Most examples of biomimicry I am familiar with are from the world of medical devices. As discussed in class today, implants and prosthetics mimic the anatomical part or physiologic function they replace.
HIGHLIGHT: Example of a successful biomimetic implant – Intraocular Lens (IOL)
Problem statement: Most people, if they live long enough, will develop a clouding of the eye’s natural lens. This phenomenon, known as cataract, historically led to blindness in most cases (and in some parts of the world still does). Lens removal surgery restores basic visual function, but leaves the patient with a debilitating degree of myopia, requiring extremely thick glasses for correction.
Biomimetic solution: A small plastic implant can mimic the eye’s natural lens and restore near perfect vision (at least for distance vision). Today’s intraocular lens (IOL) implants are based on a 1949 invention by British ophthalmologist Harold Ridley. Modern-day IOLs are inserted into the eye through a micro-incision and can correct vision at several distances, mimicking the natural process of accommodation. With about 10 million cases per year, cataract surgery is one of the most frequent surgical interventions worldwide.
LOWLIGHT: Example of an (as of yet) unsuccessful biomimetic concept – Insulin Pump
Problem statement: Diabetes is a wide-spread (and growing) disease caused by an insulin insufficiency. In the case of Type 1 diabetes (and some Type 2 cases), the therapy of choice is insulin replacement: Patients inject themselves regularly with synthetic human insulin, which mimics the function of the body’s own insulin production. The issue in many elderly patients is a lack of compliance with the therapy, which has to be followed consistently to be effective.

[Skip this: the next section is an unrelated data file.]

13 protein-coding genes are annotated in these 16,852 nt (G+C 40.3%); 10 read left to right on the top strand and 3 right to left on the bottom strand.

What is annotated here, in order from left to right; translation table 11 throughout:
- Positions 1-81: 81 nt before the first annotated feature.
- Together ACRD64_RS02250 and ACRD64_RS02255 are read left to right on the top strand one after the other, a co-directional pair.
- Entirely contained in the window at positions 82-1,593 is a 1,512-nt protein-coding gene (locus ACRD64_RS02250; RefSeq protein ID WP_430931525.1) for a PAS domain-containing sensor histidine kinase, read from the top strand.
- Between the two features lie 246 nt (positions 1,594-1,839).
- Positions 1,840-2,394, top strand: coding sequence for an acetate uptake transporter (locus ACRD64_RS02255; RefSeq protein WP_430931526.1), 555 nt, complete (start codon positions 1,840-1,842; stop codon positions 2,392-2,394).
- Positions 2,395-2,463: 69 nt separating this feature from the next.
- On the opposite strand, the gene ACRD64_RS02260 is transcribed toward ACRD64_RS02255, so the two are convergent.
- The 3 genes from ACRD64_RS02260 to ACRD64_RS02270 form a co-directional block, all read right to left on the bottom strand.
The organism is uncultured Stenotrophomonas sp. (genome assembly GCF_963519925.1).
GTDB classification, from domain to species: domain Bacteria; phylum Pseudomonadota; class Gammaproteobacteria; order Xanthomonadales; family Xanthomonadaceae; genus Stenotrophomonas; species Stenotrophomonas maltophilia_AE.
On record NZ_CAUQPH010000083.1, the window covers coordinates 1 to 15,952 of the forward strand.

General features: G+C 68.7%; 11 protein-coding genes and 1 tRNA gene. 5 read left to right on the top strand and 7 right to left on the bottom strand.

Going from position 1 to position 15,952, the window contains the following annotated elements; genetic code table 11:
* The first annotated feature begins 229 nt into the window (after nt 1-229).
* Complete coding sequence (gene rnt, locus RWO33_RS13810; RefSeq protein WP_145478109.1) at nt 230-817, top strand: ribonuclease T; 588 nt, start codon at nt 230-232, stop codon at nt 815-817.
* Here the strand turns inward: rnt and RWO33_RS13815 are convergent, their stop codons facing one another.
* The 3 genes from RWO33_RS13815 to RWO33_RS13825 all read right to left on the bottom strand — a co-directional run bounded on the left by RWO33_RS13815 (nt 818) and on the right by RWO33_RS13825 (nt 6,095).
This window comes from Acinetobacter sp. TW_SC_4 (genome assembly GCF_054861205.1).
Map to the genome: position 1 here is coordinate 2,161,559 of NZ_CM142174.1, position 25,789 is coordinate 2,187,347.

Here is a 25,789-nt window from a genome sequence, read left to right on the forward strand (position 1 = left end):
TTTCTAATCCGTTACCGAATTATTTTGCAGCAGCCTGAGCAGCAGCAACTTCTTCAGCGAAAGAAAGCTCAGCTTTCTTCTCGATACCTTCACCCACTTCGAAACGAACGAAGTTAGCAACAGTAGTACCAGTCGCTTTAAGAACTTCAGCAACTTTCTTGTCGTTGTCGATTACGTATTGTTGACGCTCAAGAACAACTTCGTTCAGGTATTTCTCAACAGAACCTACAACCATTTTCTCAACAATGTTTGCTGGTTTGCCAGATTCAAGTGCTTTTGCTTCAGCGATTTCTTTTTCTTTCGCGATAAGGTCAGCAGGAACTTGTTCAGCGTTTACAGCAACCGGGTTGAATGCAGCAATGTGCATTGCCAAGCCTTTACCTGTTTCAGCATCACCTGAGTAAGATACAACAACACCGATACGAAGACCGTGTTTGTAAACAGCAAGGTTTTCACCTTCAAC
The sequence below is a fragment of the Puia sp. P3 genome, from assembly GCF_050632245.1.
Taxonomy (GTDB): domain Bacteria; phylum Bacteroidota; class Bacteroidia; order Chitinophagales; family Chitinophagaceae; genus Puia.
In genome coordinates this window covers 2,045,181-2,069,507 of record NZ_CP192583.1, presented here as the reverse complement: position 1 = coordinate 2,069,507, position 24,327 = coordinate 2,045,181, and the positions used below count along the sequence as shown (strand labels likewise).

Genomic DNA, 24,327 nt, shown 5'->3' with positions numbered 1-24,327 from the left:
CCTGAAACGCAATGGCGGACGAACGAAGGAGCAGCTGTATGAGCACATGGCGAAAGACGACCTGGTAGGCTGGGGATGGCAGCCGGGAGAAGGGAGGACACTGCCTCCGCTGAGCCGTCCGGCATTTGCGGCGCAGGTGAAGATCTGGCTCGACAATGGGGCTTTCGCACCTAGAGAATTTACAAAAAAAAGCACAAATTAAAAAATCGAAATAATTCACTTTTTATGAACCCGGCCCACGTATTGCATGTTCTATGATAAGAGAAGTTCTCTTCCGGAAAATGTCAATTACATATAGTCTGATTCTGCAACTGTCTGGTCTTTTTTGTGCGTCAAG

Biomimetic solution: Insulin pumps attempt to mimic the natural “dosing algorithm” of the pancreas more closely than a series of manual injections can. In particular they mimic the so-called basal rate of near-constant insulin production in a healthy pancreas between meals. Insulin pumps were described as early as the 1960, but generally Dean Kamen (who later invented the Segway) is credited with creating the first wearer-friendly version in 1976. In my view as a Type 1 diabetic, insulin pumps do not solve the actual user problem. They are costly, bulky, still require manual input and periodic replacement of the subcutaneous needle. The degree of mimicry achievable with conventional therapy is arguably the same. Only a fraction of Type 1 diabetics actually use a pump.